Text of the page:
This is a Virtual Assistant case study and interview with Nikki Ince. Nikki is the owner of Willow Admin, a Virtual Assistant company based in North Stifford in Essex. She initially only provided onsite admin support to local businesses but went fully virtual in 2013 and now provides admin and social media support to small businesses and entrepreneurs. This is her VA story.
I really like telling you guys how to set up and become Virtual Assistants but I realised recently that it might be nice if you knew a bit more about me. So after racking my brain for an inordinate amount of time and deleting some rather incriminating and over-shary details, this is what I’ve come up with. Don’t judge me!
Many of you are still in the research stage and finding out whether this whole VA thing is something you want to do, but if you definitely know you want to be a Virtual Assistant and are still in the process of setting up and getting ready to launch whilst in full-time work, there are many things you can do to get ready. Here are just some of them:
Most Virtual Assistants will tell you that working for yourself is wonderful and will bring you unbelievable satisfaction and freedom. But what they often won’t tell you is that it’s also often confusing, scary, frustrating and stressful. Existing VAs will hopefully read this article, laugh and nod their heads with recognition – and new ones will get an insight into what’s coming!
I don’t make websites for a living so I’m not going to go into detail about every single tiny thing you need to have a decent site, I’m just going to provide an overview of the different things you need to think about when you’re setting it up. Having a website will help your business in the long run, so it’s important to have one that appeals to prospects.
Every VA needs to find clients, but unless you come from a marketing background, you’ve probably never promoted yourself before. In fact, the thought may fill you with complete horror! Well, I’m sorry to tell you that you may not like putting yourself out there, but people can only hire you if they know you exist! Worry not though, I’ve got you covered.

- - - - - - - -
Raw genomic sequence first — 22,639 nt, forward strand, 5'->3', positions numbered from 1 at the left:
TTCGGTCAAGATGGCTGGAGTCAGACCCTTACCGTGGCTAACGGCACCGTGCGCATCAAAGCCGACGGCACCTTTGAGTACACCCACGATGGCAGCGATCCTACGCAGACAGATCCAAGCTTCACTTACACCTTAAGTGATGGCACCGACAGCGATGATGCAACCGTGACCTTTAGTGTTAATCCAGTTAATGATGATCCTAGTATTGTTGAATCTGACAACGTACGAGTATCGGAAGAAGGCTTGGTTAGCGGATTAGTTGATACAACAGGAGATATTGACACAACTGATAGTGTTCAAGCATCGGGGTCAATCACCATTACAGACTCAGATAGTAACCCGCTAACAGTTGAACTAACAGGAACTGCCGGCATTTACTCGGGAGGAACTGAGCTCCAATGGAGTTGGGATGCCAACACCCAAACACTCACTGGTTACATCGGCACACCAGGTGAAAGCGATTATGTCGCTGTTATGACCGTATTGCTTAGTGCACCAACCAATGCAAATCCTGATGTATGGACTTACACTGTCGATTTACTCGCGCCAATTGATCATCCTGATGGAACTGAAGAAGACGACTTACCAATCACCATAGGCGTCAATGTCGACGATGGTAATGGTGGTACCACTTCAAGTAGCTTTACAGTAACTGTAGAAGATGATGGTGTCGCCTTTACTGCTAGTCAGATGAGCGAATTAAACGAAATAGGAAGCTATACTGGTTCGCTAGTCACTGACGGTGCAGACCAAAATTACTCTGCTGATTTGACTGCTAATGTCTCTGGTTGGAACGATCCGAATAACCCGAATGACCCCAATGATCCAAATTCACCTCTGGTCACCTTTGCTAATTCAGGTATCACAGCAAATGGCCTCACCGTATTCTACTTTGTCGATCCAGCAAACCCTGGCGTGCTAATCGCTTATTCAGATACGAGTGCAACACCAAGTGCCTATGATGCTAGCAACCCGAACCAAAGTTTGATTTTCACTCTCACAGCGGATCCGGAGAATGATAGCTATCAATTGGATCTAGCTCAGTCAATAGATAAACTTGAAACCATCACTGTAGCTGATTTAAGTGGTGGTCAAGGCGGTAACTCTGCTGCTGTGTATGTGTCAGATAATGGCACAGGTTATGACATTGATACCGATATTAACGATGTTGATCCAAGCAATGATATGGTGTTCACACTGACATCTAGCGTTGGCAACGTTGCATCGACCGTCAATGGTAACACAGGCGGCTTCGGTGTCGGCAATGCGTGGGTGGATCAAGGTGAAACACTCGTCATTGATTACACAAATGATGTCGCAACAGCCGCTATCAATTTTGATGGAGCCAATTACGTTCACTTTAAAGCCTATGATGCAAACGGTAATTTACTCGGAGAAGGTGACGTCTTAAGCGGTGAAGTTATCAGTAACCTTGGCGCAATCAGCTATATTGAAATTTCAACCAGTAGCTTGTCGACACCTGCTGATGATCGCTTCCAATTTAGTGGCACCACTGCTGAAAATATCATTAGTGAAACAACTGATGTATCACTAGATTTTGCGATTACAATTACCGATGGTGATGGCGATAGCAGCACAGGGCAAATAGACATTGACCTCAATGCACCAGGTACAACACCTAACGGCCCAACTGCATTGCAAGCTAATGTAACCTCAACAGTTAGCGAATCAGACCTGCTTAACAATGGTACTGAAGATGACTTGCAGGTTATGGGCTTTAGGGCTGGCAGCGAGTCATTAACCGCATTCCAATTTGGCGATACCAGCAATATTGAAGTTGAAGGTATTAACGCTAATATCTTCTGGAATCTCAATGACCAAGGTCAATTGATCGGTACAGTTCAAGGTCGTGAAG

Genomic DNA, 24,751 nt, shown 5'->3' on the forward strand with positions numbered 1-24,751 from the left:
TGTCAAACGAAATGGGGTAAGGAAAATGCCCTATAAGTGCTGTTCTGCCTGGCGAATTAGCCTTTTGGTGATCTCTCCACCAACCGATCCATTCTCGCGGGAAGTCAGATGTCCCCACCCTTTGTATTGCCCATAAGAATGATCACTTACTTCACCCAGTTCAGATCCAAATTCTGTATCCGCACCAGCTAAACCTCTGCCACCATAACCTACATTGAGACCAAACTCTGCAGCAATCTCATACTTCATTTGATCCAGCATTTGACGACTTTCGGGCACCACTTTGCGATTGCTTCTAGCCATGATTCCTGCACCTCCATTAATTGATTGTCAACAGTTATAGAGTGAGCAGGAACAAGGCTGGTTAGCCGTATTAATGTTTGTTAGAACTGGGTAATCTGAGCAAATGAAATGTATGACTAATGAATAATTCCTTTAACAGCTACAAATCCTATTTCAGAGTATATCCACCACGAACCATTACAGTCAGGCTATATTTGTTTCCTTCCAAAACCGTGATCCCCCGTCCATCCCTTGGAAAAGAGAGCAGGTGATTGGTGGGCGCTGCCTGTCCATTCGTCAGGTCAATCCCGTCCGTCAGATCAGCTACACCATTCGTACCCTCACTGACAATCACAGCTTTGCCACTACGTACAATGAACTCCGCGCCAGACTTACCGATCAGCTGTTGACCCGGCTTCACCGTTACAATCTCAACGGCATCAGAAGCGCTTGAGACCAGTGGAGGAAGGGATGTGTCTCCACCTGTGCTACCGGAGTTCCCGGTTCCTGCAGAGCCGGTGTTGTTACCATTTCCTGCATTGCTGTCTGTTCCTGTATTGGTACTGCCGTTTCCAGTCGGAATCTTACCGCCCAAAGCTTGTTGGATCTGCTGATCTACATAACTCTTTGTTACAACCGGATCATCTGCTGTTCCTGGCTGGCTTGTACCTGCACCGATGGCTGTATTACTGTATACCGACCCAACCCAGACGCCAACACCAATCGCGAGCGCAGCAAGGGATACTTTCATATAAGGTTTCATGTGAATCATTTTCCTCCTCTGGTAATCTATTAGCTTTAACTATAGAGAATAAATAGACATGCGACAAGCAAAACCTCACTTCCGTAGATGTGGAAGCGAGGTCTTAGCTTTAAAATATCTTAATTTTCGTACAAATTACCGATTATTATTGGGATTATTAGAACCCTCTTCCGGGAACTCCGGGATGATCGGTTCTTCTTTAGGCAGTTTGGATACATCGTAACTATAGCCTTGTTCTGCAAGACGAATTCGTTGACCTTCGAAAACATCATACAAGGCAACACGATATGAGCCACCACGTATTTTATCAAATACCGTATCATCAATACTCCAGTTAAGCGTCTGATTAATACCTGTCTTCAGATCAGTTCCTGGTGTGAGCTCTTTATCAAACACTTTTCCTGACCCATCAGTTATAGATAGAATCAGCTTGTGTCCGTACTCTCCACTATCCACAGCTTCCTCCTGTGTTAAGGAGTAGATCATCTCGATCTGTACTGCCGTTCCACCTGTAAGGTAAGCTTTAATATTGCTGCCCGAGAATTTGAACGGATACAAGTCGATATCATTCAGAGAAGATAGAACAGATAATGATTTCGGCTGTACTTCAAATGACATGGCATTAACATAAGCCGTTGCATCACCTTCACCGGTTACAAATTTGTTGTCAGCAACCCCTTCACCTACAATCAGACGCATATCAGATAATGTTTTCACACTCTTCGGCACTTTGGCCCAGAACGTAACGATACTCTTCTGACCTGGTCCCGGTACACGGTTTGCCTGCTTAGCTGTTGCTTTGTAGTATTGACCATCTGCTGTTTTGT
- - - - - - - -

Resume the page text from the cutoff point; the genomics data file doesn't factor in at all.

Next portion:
Like August, December can often be a quiet time for VAs. Your clients are usually winding down for Christmas themselves and, although it’s great to have a couple of weeks off, if you spend some time during the gap between Christmas and New Year (Twixtmas / Chrimbo Limbo) putting your house in order, you’ll start the coming year way ahead of the game.
Setting up your own Virtual Assistant business may seem like hard work, but I’m sorry to tell you that it’s actually the easy part. Being a successful VA isn’t simply helping someone with their admin or supporting their business, it’s knowing how to manage and communicate with them. And sadly a lot of VAs seem to be lacking many of the skills needed.
An ongoing debate amongst freelancers is whether or not you should display your rates on your website. Although not everyone agrees and I have my own fixed opinion on the matter, I want to outline the pros and cons of both arguments as well as address common concerns so you can make an informed decision for yourself.
So now I’ve covered how to set your rates, how to track time spent on client tasks, how to avoid time-wasting clients and how and when to fire a client, it’s time to tell you how to invoice a client so they can pay you! This is how to set up easy standard ways of invoicing so you can just do the work and bill your client without any stress, worry or confusion.